Significantly, issuance of the SEC’s proposed rules follows an extensive period of prior public comment solicited by the SEC, including a formal request for input issued March 15, 2021, that generated approximately 600 unique comment letters and more than 5800 form letters. Consequently, the new comment period will be a second bite of the apple for many commenters who are expected to renew strongly held views on an array of issues, such as:
The SEC’s authority to mandate climate-related disclosures
Whether the SEC has (or can) develop the expertise to monitor climate-related disclosures
The cost/benefits of mandated disclosures
The standards for disclosures to be adopted
The qualitative and quantitative information required to be disclosed
Reliance on third-party standards
The assurance of disclosed information
Liability standards for climate-related disclosures
The types of companies to which the new disclosure requirements should apply to and to what extent.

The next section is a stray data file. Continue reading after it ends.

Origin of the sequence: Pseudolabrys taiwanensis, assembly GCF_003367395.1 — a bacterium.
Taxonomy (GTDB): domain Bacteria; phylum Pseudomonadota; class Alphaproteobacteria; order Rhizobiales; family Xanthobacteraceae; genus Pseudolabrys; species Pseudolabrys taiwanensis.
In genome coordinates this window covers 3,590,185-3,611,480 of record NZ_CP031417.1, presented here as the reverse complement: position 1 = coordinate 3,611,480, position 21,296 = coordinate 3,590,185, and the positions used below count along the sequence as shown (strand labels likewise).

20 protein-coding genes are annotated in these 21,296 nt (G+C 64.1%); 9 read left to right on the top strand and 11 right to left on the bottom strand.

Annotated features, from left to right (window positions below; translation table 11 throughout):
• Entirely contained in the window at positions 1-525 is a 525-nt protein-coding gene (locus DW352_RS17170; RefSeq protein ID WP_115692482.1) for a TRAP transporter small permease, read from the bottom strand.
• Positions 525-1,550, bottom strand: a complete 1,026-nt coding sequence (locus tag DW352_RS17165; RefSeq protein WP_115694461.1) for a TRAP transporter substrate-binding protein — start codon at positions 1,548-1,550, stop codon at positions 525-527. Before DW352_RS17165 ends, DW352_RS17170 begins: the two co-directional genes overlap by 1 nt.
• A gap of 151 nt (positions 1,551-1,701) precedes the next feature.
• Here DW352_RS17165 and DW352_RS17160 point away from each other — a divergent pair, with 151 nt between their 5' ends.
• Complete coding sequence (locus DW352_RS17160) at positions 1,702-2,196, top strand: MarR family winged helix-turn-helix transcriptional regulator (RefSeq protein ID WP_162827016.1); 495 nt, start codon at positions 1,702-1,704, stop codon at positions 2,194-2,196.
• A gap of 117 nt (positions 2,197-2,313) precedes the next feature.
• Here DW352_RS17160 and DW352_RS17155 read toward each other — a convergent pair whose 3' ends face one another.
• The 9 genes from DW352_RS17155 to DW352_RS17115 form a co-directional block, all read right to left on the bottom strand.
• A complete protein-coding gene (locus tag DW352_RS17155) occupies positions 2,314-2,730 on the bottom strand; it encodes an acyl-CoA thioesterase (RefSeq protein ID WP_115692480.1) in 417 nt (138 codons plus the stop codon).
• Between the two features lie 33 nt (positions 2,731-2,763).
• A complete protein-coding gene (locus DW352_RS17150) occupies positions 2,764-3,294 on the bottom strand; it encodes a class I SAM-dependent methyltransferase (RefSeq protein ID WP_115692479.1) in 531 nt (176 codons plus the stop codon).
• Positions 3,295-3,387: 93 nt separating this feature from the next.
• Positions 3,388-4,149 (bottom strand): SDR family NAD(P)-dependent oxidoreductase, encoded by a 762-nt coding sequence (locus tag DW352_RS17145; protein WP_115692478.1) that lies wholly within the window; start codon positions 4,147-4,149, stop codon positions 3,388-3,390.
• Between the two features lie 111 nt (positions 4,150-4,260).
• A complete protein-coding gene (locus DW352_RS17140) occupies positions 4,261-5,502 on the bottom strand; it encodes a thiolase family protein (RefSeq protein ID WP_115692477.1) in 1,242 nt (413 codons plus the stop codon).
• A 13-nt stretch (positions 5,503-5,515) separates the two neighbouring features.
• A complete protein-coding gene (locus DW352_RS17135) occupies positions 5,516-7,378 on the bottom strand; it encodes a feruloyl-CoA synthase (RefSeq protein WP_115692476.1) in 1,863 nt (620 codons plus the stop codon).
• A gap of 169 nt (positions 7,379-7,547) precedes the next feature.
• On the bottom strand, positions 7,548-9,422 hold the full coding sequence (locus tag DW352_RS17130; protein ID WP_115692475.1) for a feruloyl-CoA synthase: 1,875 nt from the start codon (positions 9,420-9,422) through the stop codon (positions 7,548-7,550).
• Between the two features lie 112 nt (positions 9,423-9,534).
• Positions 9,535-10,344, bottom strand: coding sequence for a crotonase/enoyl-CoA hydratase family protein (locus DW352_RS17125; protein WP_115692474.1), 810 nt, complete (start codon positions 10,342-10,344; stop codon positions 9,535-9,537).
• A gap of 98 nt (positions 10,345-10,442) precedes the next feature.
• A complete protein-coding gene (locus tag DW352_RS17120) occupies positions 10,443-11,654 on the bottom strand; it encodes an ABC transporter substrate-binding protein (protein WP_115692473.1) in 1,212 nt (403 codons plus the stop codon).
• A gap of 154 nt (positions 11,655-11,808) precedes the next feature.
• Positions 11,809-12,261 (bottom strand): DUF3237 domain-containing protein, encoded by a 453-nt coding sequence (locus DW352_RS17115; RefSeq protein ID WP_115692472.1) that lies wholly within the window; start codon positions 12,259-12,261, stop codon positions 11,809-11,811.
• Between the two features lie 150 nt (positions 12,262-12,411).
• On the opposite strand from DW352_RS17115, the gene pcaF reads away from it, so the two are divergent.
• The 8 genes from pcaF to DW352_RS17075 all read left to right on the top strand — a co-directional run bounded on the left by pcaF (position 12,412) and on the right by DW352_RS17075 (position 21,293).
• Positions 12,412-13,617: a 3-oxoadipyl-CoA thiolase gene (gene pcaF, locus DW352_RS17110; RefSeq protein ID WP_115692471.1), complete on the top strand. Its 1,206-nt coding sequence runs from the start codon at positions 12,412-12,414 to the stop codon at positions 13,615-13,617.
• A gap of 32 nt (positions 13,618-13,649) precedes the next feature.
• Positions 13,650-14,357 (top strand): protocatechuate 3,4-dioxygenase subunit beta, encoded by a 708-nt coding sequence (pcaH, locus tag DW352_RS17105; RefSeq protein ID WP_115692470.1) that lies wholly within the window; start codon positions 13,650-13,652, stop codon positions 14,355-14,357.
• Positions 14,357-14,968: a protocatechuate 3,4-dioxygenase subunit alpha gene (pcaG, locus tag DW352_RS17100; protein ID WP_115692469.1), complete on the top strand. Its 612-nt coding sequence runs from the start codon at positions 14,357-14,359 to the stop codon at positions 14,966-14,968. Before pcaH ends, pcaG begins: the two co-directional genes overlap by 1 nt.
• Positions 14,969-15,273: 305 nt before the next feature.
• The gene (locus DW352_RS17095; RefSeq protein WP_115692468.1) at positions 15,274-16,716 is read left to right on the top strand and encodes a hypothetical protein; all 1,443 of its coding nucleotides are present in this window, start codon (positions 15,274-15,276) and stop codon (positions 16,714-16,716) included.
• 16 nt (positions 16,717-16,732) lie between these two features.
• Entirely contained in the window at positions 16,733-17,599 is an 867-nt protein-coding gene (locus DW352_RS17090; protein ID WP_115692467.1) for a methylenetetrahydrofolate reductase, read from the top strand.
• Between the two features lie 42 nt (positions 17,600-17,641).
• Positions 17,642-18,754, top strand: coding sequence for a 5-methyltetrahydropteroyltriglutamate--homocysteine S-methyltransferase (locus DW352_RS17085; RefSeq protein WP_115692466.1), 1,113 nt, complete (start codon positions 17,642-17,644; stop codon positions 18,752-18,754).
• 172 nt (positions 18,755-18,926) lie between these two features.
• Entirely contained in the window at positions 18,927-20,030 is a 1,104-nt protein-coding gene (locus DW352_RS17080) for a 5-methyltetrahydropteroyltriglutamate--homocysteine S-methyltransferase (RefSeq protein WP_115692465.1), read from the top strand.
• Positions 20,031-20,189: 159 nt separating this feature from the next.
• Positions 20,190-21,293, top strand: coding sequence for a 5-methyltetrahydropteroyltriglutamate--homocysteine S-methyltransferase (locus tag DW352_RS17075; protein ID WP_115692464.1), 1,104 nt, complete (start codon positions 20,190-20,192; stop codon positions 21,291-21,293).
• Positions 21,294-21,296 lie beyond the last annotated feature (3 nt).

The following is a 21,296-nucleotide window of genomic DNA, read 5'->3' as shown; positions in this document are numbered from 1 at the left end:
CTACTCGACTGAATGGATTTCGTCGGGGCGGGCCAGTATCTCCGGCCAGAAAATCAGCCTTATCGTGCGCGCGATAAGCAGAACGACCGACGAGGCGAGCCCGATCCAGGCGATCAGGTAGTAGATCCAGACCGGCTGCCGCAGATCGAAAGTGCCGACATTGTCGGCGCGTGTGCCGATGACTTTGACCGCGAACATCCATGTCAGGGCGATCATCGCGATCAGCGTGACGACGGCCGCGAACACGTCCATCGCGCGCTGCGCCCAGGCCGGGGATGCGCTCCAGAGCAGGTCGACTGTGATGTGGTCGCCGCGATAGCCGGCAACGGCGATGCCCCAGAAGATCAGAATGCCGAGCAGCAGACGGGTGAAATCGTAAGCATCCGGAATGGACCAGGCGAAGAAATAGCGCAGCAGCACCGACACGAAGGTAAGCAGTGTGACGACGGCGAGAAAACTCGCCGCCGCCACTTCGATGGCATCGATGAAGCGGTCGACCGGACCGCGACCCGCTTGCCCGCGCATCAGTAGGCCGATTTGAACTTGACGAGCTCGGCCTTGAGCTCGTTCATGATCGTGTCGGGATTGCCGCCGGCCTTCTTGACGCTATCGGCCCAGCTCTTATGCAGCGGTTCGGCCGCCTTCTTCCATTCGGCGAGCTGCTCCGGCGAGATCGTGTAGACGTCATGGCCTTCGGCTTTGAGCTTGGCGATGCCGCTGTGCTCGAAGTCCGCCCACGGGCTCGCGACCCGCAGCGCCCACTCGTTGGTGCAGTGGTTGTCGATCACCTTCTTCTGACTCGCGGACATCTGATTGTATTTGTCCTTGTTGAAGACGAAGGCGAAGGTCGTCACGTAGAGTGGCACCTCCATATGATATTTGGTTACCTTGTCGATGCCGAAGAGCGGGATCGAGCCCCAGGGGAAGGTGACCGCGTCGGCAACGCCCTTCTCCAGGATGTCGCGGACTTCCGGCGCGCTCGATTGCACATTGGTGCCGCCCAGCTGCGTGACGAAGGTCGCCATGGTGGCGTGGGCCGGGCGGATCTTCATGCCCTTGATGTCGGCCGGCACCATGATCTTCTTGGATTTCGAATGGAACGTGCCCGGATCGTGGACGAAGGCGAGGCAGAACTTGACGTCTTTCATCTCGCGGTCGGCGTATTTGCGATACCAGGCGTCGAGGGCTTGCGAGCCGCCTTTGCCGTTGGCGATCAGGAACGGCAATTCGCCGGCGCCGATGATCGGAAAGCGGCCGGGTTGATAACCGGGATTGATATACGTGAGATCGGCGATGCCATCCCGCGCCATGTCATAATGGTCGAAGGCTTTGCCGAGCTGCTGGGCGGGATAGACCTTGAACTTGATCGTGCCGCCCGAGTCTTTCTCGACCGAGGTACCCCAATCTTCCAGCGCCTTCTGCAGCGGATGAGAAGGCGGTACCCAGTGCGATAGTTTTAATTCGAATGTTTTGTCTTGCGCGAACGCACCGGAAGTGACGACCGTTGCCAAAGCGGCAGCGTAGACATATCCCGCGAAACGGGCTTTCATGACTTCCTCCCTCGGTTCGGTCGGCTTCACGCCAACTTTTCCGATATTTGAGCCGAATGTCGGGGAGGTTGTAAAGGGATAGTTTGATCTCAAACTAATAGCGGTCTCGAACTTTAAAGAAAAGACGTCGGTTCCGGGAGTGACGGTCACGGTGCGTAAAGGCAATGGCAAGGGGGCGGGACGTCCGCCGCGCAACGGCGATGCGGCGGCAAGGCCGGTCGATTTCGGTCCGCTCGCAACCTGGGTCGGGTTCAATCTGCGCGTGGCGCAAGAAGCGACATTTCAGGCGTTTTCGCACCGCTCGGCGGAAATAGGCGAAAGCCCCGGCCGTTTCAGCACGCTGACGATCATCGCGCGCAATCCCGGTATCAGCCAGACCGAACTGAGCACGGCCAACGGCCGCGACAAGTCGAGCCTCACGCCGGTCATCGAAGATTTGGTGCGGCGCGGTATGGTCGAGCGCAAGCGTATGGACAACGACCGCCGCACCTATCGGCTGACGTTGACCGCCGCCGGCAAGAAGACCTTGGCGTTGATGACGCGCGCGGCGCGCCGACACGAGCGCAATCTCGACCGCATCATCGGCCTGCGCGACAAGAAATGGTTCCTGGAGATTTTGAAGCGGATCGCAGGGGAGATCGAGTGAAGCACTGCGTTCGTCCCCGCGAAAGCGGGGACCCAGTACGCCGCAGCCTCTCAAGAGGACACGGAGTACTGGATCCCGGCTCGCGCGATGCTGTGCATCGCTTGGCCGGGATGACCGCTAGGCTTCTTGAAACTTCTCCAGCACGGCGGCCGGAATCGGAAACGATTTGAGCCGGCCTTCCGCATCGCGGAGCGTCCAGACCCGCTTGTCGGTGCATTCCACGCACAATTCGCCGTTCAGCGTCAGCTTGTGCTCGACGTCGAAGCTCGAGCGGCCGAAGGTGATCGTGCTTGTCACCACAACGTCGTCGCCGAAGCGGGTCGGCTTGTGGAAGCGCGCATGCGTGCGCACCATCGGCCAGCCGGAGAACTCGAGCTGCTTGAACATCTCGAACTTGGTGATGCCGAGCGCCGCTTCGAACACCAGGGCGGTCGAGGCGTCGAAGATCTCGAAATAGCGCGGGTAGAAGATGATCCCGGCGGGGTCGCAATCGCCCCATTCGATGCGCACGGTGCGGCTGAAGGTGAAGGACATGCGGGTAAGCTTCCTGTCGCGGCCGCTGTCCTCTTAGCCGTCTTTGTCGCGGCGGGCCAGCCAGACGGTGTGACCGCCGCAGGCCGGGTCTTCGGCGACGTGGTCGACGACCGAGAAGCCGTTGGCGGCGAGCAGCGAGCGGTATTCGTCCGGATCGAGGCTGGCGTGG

The SEC previously provided guidance on climate-related disclosures in an interpretative letter issued in 2010 (2010 Guidance), advising registrants on how the SEC’s existing disclosure requirements apply to climate change matters in periodic reports and registration statements. The 2010 Guidance focused on two issues: the impact of climate change regulations and the impact of changing climate conditions. The 2010 Guidance also noted that the SEC’s regulations provided a framework for disclosures concerning those two topics, and that, depending on the circumstances, information about climate change-related risks and opportunities might be required in a registrant’s disclosures related to its description of Business (Regulation S-K, Item 101); Legal Proceedings (Regulation S-K, Item 103); Risk Factors (Regulation S-K, Item 105) and Management’s Discussion and Analysis of Financial Condition and Results of Operations (Regulation S-K, Item 303). The SEC has cited a review of S&P 500 registrant’s filings, which found that in the several years after the 2010 Guidance was issued registrants did not quantify risks or past impacts relating to climate change and stated that registrants tended to use “boilerplate language of minimal utility to investors.”